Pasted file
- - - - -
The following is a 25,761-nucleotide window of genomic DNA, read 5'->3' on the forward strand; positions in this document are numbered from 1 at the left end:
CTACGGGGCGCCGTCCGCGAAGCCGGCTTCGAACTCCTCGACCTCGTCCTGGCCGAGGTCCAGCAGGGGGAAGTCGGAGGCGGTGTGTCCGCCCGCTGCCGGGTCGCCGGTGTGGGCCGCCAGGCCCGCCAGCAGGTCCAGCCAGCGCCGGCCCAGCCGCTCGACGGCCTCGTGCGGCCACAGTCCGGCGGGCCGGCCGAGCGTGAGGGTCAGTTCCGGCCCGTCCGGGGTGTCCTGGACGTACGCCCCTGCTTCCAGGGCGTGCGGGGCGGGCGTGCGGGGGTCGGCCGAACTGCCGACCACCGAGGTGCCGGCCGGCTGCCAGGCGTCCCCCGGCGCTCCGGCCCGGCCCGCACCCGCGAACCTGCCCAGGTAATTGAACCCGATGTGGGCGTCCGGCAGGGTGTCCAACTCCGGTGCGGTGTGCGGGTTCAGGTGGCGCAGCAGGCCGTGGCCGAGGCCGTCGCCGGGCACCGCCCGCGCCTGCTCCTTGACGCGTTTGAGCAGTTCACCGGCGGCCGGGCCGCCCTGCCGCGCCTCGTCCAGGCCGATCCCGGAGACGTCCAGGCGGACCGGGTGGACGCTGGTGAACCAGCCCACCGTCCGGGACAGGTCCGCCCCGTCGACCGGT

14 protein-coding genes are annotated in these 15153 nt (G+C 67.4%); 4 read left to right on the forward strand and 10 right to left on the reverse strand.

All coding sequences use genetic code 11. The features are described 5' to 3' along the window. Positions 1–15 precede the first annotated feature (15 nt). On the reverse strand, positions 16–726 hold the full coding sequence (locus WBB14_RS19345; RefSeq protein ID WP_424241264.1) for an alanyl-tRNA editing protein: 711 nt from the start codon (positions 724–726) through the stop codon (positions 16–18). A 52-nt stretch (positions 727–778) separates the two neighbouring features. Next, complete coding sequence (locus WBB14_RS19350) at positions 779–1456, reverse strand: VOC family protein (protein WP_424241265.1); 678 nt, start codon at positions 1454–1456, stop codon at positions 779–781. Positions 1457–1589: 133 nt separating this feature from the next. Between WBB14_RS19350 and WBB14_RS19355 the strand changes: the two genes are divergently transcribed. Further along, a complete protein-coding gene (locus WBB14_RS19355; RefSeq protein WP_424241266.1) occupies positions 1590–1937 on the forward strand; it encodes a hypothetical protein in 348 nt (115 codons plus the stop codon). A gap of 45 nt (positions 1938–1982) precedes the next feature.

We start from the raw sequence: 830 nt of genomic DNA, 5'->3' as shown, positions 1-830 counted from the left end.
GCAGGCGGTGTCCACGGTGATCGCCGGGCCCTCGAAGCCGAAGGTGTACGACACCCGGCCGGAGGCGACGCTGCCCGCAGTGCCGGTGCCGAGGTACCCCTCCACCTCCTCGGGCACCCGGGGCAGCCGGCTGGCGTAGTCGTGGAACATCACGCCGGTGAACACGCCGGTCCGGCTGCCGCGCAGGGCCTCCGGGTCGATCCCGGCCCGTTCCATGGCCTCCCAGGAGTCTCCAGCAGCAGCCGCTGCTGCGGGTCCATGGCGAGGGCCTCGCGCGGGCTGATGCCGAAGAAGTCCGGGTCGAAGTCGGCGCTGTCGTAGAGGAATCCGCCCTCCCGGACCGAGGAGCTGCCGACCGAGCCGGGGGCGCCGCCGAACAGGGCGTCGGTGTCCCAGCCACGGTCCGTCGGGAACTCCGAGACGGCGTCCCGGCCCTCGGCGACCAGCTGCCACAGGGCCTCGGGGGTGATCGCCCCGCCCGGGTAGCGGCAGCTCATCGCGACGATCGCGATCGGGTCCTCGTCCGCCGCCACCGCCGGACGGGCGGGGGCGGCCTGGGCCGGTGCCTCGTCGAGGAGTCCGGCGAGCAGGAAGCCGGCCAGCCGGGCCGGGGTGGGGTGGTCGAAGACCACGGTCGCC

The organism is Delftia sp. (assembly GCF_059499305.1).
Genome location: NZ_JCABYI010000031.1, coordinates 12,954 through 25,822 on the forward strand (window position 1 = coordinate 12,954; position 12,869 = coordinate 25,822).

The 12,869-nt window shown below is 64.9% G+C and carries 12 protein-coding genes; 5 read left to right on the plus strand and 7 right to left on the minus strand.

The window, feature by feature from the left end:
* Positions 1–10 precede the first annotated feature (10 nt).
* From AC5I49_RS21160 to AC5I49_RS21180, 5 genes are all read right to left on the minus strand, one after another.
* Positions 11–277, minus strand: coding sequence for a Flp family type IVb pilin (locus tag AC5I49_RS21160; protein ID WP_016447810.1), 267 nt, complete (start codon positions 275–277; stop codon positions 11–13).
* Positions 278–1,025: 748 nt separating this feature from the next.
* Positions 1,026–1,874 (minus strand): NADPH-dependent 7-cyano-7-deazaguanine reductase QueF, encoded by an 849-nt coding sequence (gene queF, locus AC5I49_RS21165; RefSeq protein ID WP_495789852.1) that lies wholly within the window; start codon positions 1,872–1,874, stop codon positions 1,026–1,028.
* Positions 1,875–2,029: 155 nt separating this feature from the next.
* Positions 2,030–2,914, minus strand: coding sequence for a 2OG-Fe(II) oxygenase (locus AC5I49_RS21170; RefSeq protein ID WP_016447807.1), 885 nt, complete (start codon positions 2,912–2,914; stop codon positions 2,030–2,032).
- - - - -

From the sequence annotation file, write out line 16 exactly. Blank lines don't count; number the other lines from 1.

* Positions 1,875–2,029: 155 nt separating this feature from the next.